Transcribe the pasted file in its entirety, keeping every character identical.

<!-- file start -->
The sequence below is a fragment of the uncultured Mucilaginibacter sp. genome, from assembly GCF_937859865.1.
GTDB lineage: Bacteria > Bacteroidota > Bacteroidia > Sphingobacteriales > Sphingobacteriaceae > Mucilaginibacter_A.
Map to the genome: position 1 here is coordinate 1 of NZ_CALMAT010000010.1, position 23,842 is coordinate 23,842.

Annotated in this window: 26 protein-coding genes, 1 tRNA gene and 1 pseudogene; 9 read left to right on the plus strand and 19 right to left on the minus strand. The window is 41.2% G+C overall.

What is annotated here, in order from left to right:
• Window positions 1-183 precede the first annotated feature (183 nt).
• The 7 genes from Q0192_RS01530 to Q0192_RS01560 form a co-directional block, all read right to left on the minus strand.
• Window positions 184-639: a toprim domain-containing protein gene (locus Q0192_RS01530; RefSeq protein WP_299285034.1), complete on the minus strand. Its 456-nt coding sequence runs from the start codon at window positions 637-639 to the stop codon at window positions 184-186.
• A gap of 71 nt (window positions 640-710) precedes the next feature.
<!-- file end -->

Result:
The sequence below is a fragment of the uncultured Mucilaginibacter sp. genome, from assembly GCF_937859865.1.
GTDB lineage: Bacteria > Bacteroidota > Bacteroidia > Sphingobacteriales > Sphingobacteriaceae > Mucilaginibacter_A.
Map to the genome: position 1 here is coordinate 1 of NZ_CALMAT010000010.1, position 23,842 is coordinate 23,842.

Annotated in this window: 26 protein-coding genes, 1 tRNA gene and 1 pseudogene; 9 read left to right on the plus strand and 19 right to left on the minus strand. The window is 41.2% G+C overall.

What is annotated here, in order from left to right:
• Window positions 1-183 precede the first annotated feature (183 nt).
• The 7 genes from Q0192_RS01530 to Q0192_RS01560 form a co-directional block, all read right to left on the minus strand.
• Window positions 184-639: a toprim domain-containing protein gene (locus Q0192_RS01530; RefSeq protein WP_299285034.1), complete on the minus strand. Its 456-nt coding sequence runs from the start codon at window positions 637-639 to the stop codon at window positions 184-186.
• A gap of 71 nt (window positions 640-710) precedes the next feature.